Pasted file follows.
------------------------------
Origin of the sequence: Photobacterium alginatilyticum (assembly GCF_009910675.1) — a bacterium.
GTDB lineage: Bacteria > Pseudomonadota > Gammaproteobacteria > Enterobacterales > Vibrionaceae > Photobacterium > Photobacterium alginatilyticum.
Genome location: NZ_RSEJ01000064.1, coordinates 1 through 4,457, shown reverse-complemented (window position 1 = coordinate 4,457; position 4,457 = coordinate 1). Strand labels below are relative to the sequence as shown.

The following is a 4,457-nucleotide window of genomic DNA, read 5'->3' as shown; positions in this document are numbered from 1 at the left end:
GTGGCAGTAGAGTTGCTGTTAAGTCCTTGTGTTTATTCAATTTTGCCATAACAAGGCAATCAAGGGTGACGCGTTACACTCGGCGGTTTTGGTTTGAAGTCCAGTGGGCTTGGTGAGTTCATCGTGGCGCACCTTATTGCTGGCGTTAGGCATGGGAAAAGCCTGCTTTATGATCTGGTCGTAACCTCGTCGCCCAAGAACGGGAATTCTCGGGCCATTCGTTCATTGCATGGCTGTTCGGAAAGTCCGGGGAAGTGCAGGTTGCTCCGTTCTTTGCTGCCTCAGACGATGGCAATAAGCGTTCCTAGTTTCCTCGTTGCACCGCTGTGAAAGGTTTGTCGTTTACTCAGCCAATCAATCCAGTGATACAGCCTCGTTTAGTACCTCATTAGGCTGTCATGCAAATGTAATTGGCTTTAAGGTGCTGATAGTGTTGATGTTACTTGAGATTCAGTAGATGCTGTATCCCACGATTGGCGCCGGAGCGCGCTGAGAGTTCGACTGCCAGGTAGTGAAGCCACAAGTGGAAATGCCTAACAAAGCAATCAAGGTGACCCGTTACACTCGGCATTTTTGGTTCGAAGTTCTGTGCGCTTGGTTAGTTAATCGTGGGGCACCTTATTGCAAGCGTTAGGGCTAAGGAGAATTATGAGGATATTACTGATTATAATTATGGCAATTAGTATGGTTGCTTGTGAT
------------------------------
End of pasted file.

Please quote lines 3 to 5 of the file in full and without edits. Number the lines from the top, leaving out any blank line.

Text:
Genome location: NZ_RSEJ01000064.1, coordinates 1 through 4,457, shown reverse-complemented (window position 1 = coordinate 4,457; position 4,457 = coordinate 1). Strand labels below are relative to the sequence as shown.

The following is a 4,457-nucleotide window of genomic DNA, read 5'->3' as shown; positions in this document are numbered from 1 at the left end:
GTGGCAGTAGAGTTGCTGTTAAGTCCTTGTGTTTATTCAATTTTGCCATAACAAGGCAATCAAGGGTGACGCGTTACACTCGGCGGTTTTGGTTTGAAGTCCAGTGGGCTTGGTGAGTTCATCGTGGCGCACCTTATTGCTGGCGTTAGGCATGGGAAAAGCCTGCTTTATGATCTGGTCGTAACCTCGTCGCCCAAGAACGGGAATTCTCGGGCCATTCGTTCATTGCATGGCTGTTCGGAAAGTCCGGGGAAGTGCAGGTTGCTCCGTTCTTTGCTGCCTCAGACGATGGCAATAAGCGTTCCTAGTTTCCTCGTTGCACCGCTGTGAAAGGTTTGTCGTTTACTCAGCCAATCAATCCAGTGATACAGCCTCGTTTAGTACCTCATTAGGCTGTCATGCAAATGTAATTGGCTTTAAGGTGCTGATAGTGTTGATGTTACTTGAGATTCAGTAGATGCTGTATCCCACGATTGGCGCCGGAGCGCGCTGAGAGTTCGACTGCCAGGTAGTGAAGCCACAAGTGGAAATGCCTAACAAAGCAATCAAGGTGACCCGTTACACTCGGCATTTTTGGTTCGAAGTTCTGTGCGCTTGGTTAGTTAATCGTGGGGCACCTTATTGCAAGCGTTAGGGCTAAGGAGAATTATGAGGATATTACTGATTATAATTATGGCAATTAGTATGGTTGCTTGTGAT